This 7-CD set consists of percussionist Stomu Yamashta’s time with Island Records where he released seven albums from the label from 1972 to 1976. These reissues were issued back on the Esoteric label in 2008 with Jon Wright’s liner notes. Now in a box set containing Stomu’s time on Blackwell’s label, it showcases one of the true composer’s to bring the sounds of classical, jazz, Asian music, avant-garde, and progressive rock in all of its glory.

The set contains Floating Music, The Man from the East, Freedom is Frightening, One By One, Raindog, Go, and the live recording Go…Live from Paris. By now, some of you may be familiar with Stomu’s music being used in the 1976 sci-fi cult classic, The Man Who Fell to Earth starring David Bowie, Rip Torn, Buck Henry, Candy Clark and directed by Nicolas Roeg (Performance, Walkabout). When you listen to Stomu’s music, it is like a visual painting come to life with beauty, surrealism, and unexpected worlds that are mind-blowing.

And to be allowed to have people like guitarists Gary Boyle and Al Di Meola, keyboardist Brian Gascoigne (who would later receive screen credit and synthesised electronic sounds on Jim Henson’s The Dark Crystal, and then following it up with Labyrinth for the score-only tracks), synthesiser maestro Klaus Schulze, Traffic and CAN bassist Rosko Gee, and of course vocalists Murray Head and Steve Winwood, they all lend Stomu a helping hand to bring his music to life.

From the eerie vibraphone, bass walk, and Thompson’s crazy keyboard sections on ‘Poker Dice’, it sets up this walk into the pawn shop, knowing that Newton has landed on Earth and seeing the world isn’t what it used to be in all of what is to come for him. You can hear aspects between Traffic, Gentle Giant, and Soft Machine’s Third-era rolled into one for the first six minutes before the ‘Malaguena’-sque vibes reach temperature levels up and running.

On ‘Freedom is Frightening’ and ‘Memory of Hiroshima’, he channels the early essences of Pink Floyd’s underground years to bring a sense of danger, clock-ticking vibrance, and ghostly vocalisations setting up the danger on what is to come. Both Brian and Gary bring in the flames between organ and guitar before Hugh’s wah-wah bass with electronic fuzzes by lighting the fuse.

It becomes a free-for-all that is right in your face. The classical textures for the sixth track on CD 2, becomes a remembrance on what happened on that fateful day between the two cities of Hiroshima and Nagasaki on August 6th and 9th, 1945. It hits home for Stomu as he brings in the fire for both Morris and Gary to add that pre-WYWH environment to keep the clock-ticking with horn fanfares setting the alarm to go off at any second.


Murray brings in the organ-driven bass blues into a fast-driven action packed sequence on ‘Rainsong’. Hisako and Daito bring in the thunder in Head’s vocal styles in the midsection as they channel the unsung heroes East of Eden’s ‘Northern Hemisphere’ into the song with blistering guitar work that goes down the line like crazy!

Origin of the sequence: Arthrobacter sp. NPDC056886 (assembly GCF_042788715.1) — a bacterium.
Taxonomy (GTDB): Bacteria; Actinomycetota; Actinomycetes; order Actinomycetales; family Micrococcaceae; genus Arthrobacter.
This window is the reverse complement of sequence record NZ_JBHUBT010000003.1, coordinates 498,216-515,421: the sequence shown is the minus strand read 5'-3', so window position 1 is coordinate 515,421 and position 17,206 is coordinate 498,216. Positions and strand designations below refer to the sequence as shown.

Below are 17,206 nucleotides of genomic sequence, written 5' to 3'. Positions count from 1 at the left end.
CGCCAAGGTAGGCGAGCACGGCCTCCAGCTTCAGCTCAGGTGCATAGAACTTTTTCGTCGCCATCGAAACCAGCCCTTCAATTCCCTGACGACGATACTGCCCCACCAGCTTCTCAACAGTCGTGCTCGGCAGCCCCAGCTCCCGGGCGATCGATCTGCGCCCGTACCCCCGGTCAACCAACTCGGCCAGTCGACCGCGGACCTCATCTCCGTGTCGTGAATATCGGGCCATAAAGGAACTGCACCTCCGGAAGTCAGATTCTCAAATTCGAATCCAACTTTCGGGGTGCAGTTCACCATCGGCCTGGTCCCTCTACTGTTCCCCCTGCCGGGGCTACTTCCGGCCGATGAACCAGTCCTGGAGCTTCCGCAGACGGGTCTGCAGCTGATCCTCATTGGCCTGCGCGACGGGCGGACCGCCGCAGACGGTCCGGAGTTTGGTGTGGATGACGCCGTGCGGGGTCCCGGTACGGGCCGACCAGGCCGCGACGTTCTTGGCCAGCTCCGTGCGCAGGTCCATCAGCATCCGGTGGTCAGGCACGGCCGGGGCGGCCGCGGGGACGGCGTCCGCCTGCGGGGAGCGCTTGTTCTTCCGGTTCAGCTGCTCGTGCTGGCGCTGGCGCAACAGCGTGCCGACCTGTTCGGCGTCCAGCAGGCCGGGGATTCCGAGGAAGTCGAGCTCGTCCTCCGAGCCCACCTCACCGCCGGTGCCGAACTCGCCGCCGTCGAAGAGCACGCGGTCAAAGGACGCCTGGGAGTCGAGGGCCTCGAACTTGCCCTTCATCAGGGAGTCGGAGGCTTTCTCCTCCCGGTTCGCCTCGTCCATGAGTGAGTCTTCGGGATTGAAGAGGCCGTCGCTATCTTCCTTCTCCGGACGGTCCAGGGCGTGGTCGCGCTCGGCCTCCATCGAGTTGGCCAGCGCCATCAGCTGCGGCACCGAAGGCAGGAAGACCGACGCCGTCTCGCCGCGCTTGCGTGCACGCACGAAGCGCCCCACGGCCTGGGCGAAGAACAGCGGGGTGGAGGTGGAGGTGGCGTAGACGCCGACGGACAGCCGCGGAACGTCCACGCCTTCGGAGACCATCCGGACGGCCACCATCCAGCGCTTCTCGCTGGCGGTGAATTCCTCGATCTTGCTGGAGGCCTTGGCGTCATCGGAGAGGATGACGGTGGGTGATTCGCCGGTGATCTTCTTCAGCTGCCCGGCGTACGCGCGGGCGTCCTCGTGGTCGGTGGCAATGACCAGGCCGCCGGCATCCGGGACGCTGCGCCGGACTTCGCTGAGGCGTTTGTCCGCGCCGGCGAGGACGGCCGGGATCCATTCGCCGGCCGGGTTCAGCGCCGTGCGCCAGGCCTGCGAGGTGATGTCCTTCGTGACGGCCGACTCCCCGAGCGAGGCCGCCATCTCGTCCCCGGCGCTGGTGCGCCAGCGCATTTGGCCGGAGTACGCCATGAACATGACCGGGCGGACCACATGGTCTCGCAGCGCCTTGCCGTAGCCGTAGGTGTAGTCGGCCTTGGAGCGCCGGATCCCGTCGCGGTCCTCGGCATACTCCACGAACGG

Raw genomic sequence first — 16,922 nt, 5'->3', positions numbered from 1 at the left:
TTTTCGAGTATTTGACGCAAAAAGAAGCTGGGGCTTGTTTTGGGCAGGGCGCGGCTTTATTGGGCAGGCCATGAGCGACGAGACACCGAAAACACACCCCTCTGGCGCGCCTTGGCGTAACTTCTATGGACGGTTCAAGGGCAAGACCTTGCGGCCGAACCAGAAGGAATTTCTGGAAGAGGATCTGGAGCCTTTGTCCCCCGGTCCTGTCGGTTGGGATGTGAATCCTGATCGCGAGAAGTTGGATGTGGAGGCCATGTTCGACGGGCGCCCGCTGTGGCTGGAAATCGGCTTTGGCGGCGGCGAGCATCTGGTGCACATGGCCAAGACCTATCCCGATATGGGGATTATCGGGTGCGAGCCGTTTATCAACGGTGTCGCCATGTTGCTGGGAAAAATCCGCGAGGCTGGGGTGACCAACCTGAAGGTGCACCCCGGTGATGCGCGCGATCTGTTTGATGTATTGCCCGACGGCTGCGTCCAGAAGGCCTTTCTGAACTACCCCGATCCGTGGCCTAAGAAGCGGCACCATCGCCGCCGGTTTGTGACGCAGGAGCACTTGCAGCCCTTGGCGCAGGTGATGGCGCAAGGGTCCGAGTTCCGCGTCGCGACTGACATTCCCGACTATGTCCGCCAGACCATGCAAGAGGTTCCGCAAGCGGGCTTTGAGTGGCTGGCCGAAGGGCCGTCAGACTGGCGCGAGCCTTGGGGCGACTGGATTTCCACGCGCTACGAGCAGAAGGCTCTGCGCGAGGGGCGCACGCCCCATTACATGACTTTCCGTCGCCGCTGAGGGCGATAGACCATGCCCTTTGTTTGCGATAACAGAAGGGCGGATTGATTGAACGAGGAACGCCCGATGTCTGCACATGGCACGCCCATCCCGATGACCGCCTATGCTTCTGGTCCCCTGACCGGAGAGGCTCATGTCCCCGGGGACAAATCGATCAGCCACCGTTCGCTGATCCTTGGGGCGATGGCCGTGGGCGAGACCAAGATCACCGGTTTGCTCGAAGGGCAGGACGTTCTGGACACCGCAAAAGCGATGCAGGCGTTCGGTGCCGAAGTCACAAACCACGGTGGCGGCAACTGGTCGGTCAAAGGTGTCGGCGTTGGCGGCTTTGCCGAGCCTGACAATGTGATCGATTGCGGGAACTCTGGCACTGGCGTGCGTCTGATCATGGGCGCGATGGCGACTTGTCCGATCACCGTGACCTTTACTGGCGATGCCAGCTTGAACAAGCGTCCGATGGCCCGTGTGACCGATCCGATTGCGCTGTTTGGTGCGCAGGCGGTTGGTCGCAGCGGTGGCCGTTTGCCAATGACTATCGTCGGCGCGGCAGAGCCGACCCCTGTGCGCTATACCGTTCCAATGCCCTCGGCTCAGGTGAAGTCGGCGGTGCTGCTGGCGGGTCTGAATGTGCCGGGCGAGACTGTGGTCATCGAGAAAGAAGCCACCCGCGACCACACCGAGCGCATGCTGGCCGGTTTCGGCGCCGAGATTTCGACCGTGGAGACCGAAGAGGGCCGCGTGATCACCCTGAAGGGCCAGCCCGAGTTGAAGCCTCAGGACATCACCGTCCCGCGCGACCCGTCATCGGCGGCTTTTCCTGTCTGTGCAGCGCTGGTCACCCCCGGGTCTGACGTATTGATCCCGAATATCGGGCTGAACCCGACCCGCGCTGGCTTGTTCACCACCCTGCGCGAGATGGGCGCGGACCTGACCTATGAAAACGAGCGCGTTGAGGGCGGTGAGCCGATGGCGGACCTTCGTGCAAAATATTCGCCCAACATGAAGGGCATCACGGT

‘Black Flame’ becomes a deadly, gruesome scenery that resembles the score to Alejandro Jodorowsky’s surreal 1970 midnight western, El Topo. The post-apocalyptic nightmare is terrifying, deadly, disturbing, and the epic beauty between strings and horn, gives us an insight on what is to come as he channels his collaborator, the late great Peter Maxwell Davies from the score sessions he did on Ken Russell’s controversial 1971 gem, The Devils.

But he returns back to his home in the land of the rising sun between the traditional Kabuki dance with fiery unexpected twists and red-hot turns during their performances at the Carre’ Thorigny Theatre on ‘What a Way to Live in Modern Times’ and the call to the gods between Goro’s vocal lines resembling Damo Suzuki’s time with CAN and Hiskao’s violin work with the spiritual traditions of the ‘Mandala’.

Then, everything becomes this chaotic nightmare waiting to happen with Stomu and Morris going into this intensive percussion workout in the climatic sections on ‘One Way’ then returning back to the Canterbury route with ‘Xingu’ thanks to some incredible bass lines and keyboard routine resembling the styles of Hatfield and the North, Matching Mole, and Egg.

The collaboration from the Go years that he did with Klaus Schulze, was a match made in heaven CDs six and seven. You can tell that these two have a lot in common to bring in the light and darkness together by bringing his time with Island Records to an end.

From the spacey turned rain-pouring soul with Winwood driving off into the night by ‘Crossing the Line’ in this futuristic parallel universe by returning to the Shoot-Out at the Fantasy Factory sessions, knowing that Steve hadn’t forgotten his Traffic days by revealing the ‘Man of Leo’ with a gospel-church twist. The live version of ‘Ghost Machine’ with Di Meola’s killer guitar sections, gives Yes’ ‘Heart of the Sunrise’ a big run for the money.

But just as everything for the final curtain call, Klaus brings more of the thunder for a mournful farewell as Stomu gives a prologue on the piano for ‘Stellar’, and Klaus the last rite for the thunders to clash inside the arena in Paris for the ‘Space Requiem’. What a ride this box set really is. Esoteric really knocked it out of the ball park on this one.

I’ve always was keen to delve into Stomu’s music, but just wasn’t ready for it at the time during the late 2000s and into the early 2010’s. Now in 2022, I adore every minute of this box set. With thanks to Roeg’s sci-fi classic, Stomu Yamashta deserves a lot of recognition he deserves from all of the hard work he has done. So if you admire the early Floyd, krautrock, the Canterbury scene, and classical music, then Stomu Yamashta’s Seasons is the one to check out.


Pin It on Pinterest